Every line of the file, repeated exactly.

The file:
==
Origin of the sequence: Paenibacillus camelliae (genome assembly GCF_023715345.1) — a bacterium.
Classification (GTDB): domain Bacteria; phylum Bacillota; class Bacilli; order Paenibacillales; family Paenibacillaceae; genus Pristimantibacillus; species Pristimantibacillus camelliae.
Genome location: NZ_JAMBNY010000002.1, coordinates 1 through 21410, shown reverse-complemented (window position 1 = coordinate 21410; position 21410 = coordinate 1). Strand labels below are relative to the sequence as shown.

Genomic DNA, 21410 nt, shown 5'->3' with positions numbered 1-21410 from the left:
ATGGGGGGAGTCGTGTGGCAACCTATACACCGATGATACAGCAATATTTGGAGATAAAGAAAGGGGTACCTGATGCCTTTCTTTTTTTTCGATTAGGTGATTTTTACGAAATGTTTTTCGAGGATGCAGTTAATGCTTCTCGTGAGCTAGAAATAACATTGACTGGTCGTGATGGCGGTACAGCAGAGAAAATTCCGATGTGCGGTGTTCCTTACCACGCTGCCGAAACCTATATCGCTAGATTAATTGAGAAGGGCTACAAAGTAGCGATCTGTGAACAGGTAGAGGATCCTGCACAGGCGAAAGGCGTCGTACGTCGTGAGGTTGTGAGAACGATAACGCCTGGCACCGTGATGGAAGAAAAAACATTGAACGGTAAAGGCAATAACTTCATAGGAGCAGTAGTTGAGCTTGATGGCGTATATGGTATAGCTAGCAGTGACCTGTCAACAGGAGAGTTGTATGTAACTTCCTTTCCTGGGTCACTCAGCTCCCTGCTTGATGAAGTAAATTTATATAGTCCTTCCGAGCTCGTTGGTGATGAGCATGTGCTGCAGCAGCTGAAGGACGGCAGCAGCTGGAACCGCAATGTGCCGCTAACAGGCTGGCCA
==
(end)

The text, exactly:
Origin of the sequence: Paenibacillus camelliae (genome assembly GCF_023715345.1) — a bacterium.
Classification (GTDB): domain Bacteria; phylum Bacillota; class Bacilli; order Paenibacillales; family Paenibacillaceae; genus Pristimantibacillus; species Pristimantibacillus camelliae.
Genome location: NZ_JAMBNY010000002.1, coordinates 1 through 21410, shown reverse-complemented (window position 1 = coordinate 21410; position 21410 = coordinate 1). Strand labels below are relative to the sequence as shown.

Genomic DNA, 21410 nt, shown 5'->3' with positions numbered 1-21410 from the left:
ATGGGGGGAGTCGTGTGGCAACCTATACACCGATGATACAGCAATATTTGGAGATAAAGAAAGGGGTACCTGATGCCTTTCTTTTTTTTCGATTAGGTGATTTTTACGAAATGTTTTTCGAGGATGCAGTTAATGCTTCTCGTGAGCTAGAAATAACATTGACTGGTCGTGATGGCGGTACAGCAGAGAAAATTCCGATGTGCGGTGTTCCTTACCACGCTGCCGAAACCTATATCGCTAGATTAATTGAGAAGGGCTACAAAGTAGCGATCTGTGAACAGGTAGAGGATCCTGCACAGGCGAAAGGCGTCGTACGTCGTGAGGTTGTGAGAACGATAACGCCTGGCACCGTGATGGAAGAAAAAACATTGAACGGTAAAGGCAATAACTTCATAGGAGCAGTAGTTGAGCTTGATGGCGTATATGGTATAGCTAGCAGTGACCTGTCAACAGGAGAGTTGTATGTAACTTCCTTTCCTGGGTCACTCAGCTCCCTGCTTGATGAAGTAAATTTATATAGTCCTTCCGAGCTCGTTGGTGATGAGCATGTGCTGCAGCAGCTGAAGGACGGCAGCAGCTGGAACCGCAATGTGCCGCTAACAGGCTGGCCA